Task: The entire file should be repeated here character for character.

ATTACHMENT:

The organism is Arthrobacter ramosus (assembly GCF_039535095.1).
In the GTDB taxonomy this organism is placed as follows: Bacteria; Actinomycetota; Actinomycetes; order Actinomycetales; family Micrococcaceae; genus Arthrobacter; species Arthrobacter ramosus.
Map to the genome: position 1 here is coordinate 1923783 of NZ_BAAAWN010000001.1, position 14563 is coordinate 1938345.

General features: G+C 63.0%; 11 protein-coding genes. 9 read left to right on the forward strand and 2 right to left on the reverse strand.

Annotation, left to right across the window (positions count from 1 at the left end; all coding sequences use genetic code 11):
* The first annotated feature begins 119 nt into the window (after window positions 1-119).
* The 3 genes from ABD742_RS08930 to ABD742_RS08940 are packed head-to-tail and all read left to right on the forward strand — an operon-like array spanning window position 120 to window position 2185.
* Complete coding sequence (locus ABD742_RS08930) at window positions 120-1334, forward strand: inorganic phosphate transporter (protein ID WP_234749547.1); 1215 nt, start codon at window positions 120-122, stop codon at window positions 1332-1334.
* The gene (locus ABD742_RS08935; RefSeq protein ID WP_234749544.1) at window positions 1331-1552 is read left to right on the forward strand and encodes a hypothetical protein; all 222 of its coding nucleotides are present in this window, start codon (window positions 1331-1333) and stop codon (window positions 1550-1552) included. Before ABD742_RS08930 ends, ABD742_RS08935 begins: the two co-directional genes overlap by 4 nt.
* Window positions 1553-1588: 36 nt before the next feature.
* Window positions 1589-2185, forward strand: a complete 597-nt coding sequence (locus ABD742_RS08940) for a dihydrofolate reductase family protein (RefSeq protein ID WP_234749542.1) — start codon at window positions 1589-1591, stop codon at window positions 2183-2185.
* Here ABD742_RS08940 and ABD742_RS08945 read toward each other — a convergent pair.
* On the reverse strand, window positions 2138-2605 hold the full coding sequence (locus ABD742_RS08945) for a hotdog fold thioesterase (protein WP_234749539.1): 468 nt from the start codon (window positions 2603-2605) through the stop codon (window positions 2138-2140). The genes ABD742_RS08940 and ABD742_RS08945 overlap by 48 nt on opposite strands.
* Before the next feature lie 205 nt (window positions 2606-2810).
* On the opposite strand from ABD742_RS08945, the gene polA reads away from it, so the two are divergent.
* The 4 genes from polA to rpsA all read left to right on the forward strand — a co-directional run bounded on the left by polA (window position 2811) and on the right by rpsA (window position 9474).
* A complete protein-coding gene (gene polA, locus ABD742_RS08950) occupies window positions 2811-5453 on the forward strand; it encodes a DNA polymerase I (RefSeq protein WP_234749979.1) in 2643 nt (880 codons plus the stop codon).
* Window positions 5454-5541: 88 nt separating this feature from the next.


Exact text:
The organism is Arthrobacter ramosus (assembly GCF_039535095.1).
In the GTDB taxonomy this organism is placed as follows: Bacteria; Actinomycetota; Actinomycetes; order Actinomycetales; family Micrococcaceae; genus Arthrobacter; species Arthrobacter ramosus.
Map to the genome: position 1 here is coordinate 1923783 of NZ_BAAAWN010000001.1, position 14563 is coordinate 1938345.

General features: G+C 63.0%; 11 protein-coding genes. 9 read left to right on the forward strand and 2 right to left on the reverse strand.

Annotation, left to right across the window (positions count from 1 at the left end; all coding sequences use genetic code 11):
* The first annotated feature begins 119 nt into the window (after window positions 1-119).
* The 3 genes from ABD742_RS08930 to ABD742_RS08940 are packed head-to-tail and all read left to right on the forward strand — an operon-like array spanning window position 120 to window position 2185.
* Complete coding sequence (locus ABD742_RS08930) at window positions 120-1334, forward strand: inorganic phosphate transporter (protein ID WP_234749547.1); 1215 nt, start codon at window positions 120-122, stop codon at window positions 1332-1334.
* The gene (locus ABD742_RS08935; RefSeq protein ID WP_234749544.1) at window positions 1331-1552 is read left to right on the forward strand and encodes a hypothetical protein; all 222 of its coding nucleotides are present in this window, start codon (window positions 1331-1333) and stop codon (window positions 1550-1552) included. Before ABD742_RS08930 ends, ABD742_RS08935 begins: the two co-directional genes overlap by 4 nt.
* Window positions 1553-1588: 36 nt before the next feature.
* Window positions 1589-2185, forward strand: a complete 597-nt coding sequence (locus ABD742_RS08940) for a dihydrofolate reductase family protein (RefSeq protein ID WP_234749542.1) — start codon at window positions 1589-1591, stop codon at window positions 2183-2185.
* Here ABD742_RS08940 and ABD742_RS08945 read toward each other — a convergent pair.
* On the reverse strand, window positions 2138-2605 hold the full coding sequence (locus ABD742_RS08945) for a hotdog fold thioesterase (protein WP_234749539.1): 468 nt from the start codon (window positions 2603-2605) through the stop codon (window positions 2138-2140). The genes ABD742_RS08940 and ABD742_RS08945 overlap by 48 nt on opposite strands.
* Before the next feature lie 205 nt (window positions 2606-2810).
* On the opposite strand from ABD742_RS08945, the gene polA reads away from it, so the two are divergent.
* The 4 genes from polA to rpsA all read left to right on the forward strand — a co-directional run bounded on the left by polA (window position 2811) and on the right by rpsA (window position 9474).
* A complete protein-coding gene (gene polA, locus ABD742_RS08950) occupies window positions 2811-5453 on the forward strand; it encodes a DNA polymerase I (RefSeq protein WP_234749979.1) in 2643 nt (880 codons plus the stop codon).
* Window positions 5454-5541: 88 nt separating this feature from the next.